Pro-Life Groups, Bioethicists Criticize Chicago Doctors’ ‘Designer Babies"
by Maria Gallagher
LifeNews.com Staff Writer
May 7, 2004
Chicago, IL (LifeNews.com) — They’ve been called "designer babies" by journalists trying to put a positive spin on the push to create "made-to-order" brothers and sisters for sick children.
But to a number of bioethicists, medical researchers, and religious leaders, they may simply be known as "the survivors," children formed in medical laboratories who were allowed to be born only because they had the right genetic makeup.
A Chicago laboratory known as Chicago’s Reproductive Genetics Institute is making headlines because it helped create five babies so that they could serve as stem-cell donors for children with leukemia or a rare form of life-threatening anemia.
But the babies could have been marked for death as embryos — if they had not had the characteristics the Chicago researchers were looking for.
"Beginning new human lives at the embryonic stage, testing them to see how useful they will be, and throwing away those who don’t measure up is demeaning–and not just to those who are sacrificed," said John Kilner, president of the Center for Bioethics and Human Dignity, a non-profit bioethics think tank based in Chicago.
"Those who survive are demeaned as well since they are allowed to live only because they are sufficiently useful," Kilner added.
The Chicago experiments have provoked outrage from many bioethics experts and religious leaders, who view the researchers as trying to mine for human treasures–then abandoning those embryos who failed to make the cut.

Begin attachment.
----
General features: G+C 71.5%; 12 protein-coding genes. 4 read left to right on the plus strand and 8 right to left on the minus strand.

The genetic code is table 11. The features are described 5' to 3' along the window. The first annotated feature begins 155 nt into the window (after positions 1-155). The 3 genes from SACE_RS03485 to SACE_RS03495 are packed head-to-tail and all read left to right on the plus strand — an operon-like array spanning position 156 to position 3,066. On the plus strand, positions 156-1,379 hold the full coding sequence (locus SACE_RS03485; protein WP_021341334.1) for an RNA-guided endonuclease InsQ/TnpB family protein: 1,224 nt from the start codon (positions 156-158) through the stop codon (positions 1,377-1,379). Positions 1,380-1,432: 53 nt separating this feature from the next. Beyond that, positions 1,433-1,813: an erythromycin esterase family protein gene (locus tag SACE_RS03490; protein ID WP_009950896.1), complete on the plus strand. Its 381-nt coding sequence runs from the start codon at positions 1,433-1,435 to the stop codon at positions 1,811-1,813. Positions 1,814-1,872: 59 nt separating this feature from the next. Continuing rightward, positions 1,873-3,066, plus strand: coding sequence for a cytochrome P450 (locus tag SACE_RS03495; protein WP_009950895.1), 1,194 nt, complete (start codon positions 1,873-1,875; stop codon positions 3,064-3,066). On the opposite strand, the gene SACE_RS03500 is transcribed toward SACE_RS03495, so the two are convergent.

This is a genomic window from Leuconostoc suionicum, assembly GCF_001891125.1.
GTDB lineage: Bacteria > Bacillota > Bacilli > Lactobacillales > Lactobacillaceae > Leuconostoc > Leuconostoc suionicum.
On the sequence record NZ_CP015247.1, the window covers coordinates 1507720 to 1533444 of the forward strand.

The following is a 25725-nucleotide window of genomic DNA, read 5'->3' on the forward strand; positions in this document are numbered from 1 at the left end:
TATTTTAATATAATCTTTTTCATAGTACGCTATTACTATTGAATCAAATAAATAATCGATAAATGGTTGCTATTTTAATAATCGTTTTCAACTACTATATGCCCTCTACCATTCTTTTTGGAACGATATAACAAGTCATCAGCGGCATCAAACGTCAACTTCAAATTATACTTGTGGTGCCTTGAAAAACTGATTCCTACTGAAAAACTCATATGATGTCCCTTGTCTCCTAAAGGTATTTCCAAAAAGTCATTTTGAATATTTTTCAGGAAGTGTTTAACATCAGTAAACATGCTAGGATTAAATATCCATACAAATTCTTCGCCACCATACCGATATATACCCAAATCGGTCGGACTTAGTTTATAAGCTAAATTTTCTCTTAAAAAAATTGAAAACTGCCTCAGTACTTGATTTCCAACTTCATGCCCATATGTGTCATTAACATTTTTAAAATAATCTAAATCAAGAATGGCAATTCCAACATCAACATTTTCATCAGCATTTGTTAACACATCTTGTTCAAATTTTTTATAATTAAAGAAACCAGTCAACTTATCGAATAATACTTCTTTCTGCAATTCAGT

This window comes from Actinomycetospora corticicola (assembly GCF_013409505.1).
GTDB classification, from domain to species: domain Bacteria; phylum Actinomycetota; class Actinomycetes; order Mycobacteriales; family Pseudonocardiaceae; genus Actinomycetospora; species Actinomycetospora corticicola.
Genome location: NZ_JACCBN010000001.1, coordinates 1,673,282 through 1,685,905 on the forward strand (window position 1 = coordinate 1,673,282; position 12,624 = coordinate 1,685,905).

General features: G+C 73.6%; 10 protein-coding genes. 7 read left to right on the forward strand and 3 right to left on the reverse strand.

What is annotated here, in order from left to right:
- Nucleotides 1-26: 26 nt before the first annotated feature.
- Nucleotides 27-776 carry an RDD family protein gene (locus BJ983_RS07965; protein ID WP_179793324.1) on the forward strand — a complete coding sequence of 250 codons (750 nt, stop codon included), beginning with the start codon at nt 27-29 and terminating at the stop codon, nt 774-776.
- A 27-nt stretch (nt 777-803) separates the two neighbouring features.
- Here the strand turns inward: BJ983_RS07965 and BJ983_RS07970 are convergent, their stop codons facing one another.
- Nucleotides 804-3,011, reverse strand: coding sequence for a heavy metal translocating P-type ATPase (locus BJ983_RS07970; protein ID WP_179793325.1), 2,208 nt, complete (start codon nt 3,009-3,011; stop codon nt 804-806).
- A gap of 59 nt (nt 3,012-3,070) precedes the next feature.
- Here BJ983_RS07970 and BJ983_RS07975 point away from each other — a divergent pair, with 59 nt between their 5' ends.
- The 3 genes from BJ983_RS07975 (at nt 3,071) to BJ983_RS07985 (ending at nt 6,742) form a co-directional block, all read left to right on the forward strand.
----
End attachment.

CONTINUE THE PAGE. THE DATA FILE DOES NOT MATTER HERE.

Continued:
"This was a search-and-destroy mission," Richard Doerflinger of the U.S. Conference of Catholic Bishops told the Associated Press.
Doerflinger noted that an elite group of embryos "were allowed to be born so they could donate tissue to benefit someone else."
The Chicago researchers determined that the babies would be suitable donors for their ailing brothers and sisters when those children were still embryos. Researchers created some 199 embryos through in-vitro fertilization, then determined that 45 of the embryos would be a suitable match. Of those, 28 were implanted — only five were actually born alive.
The Chicago experiment, which has been detailed in the Journal of the American Medical Association, involved nine couples who submitted embryos during 2002 and 2003.
The embryos that were rejected as a tissue match were either discarded or subjected to research that ultimately killed them.
Stem cells from the umbilical cord of one infant have already been donated to an ailing sibling, according to Dr. Anver Kuliev. Kuliev has called the operation a success, but he has also conceded that the older child will need to be monitored in order to be sure.
A member of the President’s Council on Bioethics, Valparaiso University professor Gilbert Meilaender, views such designer baby experiments as "morally troubling."
Meanwhile, in attempting to justify the move toward designer babies, Norman Fost, a medical ethicist from the University of Wisconsin, has said, "Of all the reasons people have babies, this would seem to be a wonderful reason. Most reasons are either mindless sex or selfish reasons."
However, the Center for Bioethics and Human Dignity strongly disagrees.
Daniel McConchie, the Center’s Director of Public Relations and Public Policy, noted, "These experiments reflect the growing cultural tendency to only value human life that offers some concrete contribution to human existence.
"The act of choosing some lives over others entirely because of their genetic makeup is dehumanizing," McConchie added.